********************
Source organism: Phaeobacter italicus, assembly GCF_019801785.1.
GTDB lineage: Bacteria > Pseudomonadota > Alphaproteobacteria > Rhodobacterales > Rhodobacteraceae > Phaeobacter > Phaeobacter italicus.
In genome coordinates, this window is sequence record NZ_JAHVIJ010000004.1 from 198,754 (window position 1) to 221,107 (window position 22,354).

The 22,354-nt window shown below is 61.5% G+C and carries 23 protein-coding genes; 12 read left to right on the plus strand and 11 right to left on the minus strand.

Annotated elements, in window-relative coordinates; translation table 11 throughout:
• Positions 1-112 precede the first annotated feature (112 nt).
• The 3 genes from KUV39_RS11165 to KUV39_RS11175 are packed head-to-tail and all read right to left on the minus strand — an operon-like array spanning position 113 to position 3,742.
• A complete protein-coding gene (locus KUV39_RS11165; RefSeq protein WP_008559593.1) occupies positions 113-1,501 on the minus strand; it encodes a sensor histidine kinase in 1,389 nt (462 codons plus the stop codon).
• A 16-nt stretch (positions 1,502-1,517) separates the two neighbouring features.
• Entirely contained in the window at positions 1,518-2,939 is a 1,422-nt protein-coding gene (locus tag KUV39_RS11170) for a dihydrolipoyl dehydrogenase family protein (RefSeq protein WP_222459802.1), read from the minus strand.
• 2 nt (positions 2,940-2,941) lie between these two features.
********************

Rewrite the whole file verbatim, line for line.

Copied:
Source organism: Phaeobacter italicus, assembly GCF_019801785.1.
GTDB lineage: Bacteria > Pseudomonadota > Alphaproteobacteria > Rhodobacterales > Rhodobacteraceae > Phaeobacter > Phaeobacter italicus.
In genome coordinates, this window is sequence record NZ_JAHVIJ010000004.1 from 198,754 (window position 1) to 221,107 (window position 22,354).

The 22,354-nt window shown below is 61.5% G+C and carries 23 protein-coding genes; 12 read left to right on the plus strand and 11 right to left on the minus strand.

Annotated elements, in window-relative coordinates; translation table 11 throughout:
• Positions 1-112 precede the first annotated feature (112 nt).
• The 3 genes from KUV39_RS11165 to KUV39_RS11175 are packed head-to-tail and all read right to left on the minus strand — an operon-like array spanning position 113 to position 3,742.
• A complete protein-coding gene (locus KUV39_RS11165; RefSeq protein WP_008559593.1) occupies positions 113-1,501 on the minus strand; it encodes a sensor histidine kinase in 1,389 nt (462 codons plus the stop codon).
• A 16-nt stretch (positions 1,502-1,517) separates the two neighbouring features.
• Entirely contained in the window at positions 1,518-2,939 is a 1,422-nt protein-coding gene (locus tag KUV39_RS11170) for a dihydrolipoyl dehydrogenase family protein (RefSeq protein WP_222459802.1), read from the minus strand.
• 2 nt (positions 2,940-2,941) lie between these two features.